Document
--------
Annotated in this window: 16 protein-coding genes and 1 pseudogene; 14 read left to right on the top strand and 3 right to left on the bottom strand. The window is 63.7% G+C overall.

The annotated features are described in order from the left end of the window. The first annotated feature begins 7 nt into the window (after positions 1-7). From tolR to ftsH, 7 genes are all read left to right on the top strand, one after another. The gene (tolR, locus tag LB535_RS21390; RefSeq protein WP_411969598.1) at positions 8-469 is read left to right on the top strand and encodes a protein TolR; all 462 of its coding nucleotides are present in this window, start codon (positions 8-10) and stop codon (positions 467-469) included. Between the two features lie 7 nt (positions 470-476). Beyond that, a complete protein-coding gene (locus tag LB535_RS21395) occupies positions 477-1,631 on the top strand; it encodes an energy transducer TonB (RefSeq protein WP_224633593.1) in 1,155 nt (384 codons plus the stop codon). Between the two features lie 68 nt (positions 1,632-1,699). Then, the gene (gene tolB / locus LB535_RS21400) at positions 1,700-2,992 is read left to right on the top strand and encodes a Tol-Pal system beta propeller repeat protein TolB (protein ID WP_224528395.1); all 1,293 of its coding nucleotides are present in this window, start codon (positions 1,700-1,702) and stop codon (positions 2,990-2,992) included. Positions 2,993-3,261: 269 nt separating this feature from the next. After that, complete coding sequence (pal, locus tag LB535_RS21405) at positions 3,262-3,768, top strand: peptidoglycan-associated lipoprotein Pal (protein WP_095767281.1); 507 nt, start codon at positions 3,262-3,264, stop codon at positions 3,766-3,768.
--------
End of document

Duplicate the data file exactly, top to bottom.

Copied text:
Annotated in this window: 16 protein-coding genes and 1 pseudogene; 14 read left to right on the top strand and 3 right to left on the bottom strand. The window is 63.7% G+C overall.

The annotated features are described in order from the left end of the window. The first annotated feature begins 7 nt into the window (after positions 1-7). From tolR to ftsH, 7 genes are all read left to right on the top strand, one after another. The gene (tolR, locus tag LB535_RS21390; RefSeq protein WP_411969598.1) at positions 8-469 is read left to right on the top strand and encodes a protein TolR; all 462 of its coding nucleotides are present in this window, start codon (positions 8-10) and stop codon (positions 467-469) included. Between the two features lie 7 nt (positions 470-476). Beyond that, a complete protein-coding gene (locus tag LB535_RS21395) occupies positions 477-1,631 on the top strand; it encodes an energy transducer TonB (RefSeq protein WP_224633593.1) in 1,155 nt (384 codons plus the stop codon). Between the two features lie 68 nt (positions 1,632-1,699). Then, the gene (gene tolB / locus LB535_RS21400) at positions 1,700-2,992 is read left to right on the top strand and encodes a Tol-Pal system beta propeller repeat protein TolB (protein ID WP_224528395.1); all 1,293 of its coding nucleotides are present in this window, start codon (positions 1,700-1,702) and stop codon (positions 2,990-2,992) included. Positions 2,993-3,261: 269 nt separating this feature from the next. After that, complete coding sequence (pal, locus tag LB535_RS21405) at positions 3,262-3,768, top strand: peptidoglycan-associated lipoprotein Pal (protein WP_095767281.1); 507 nt, start codon at positions 3,262-3,264, stop codon at positions 3,766-3,768.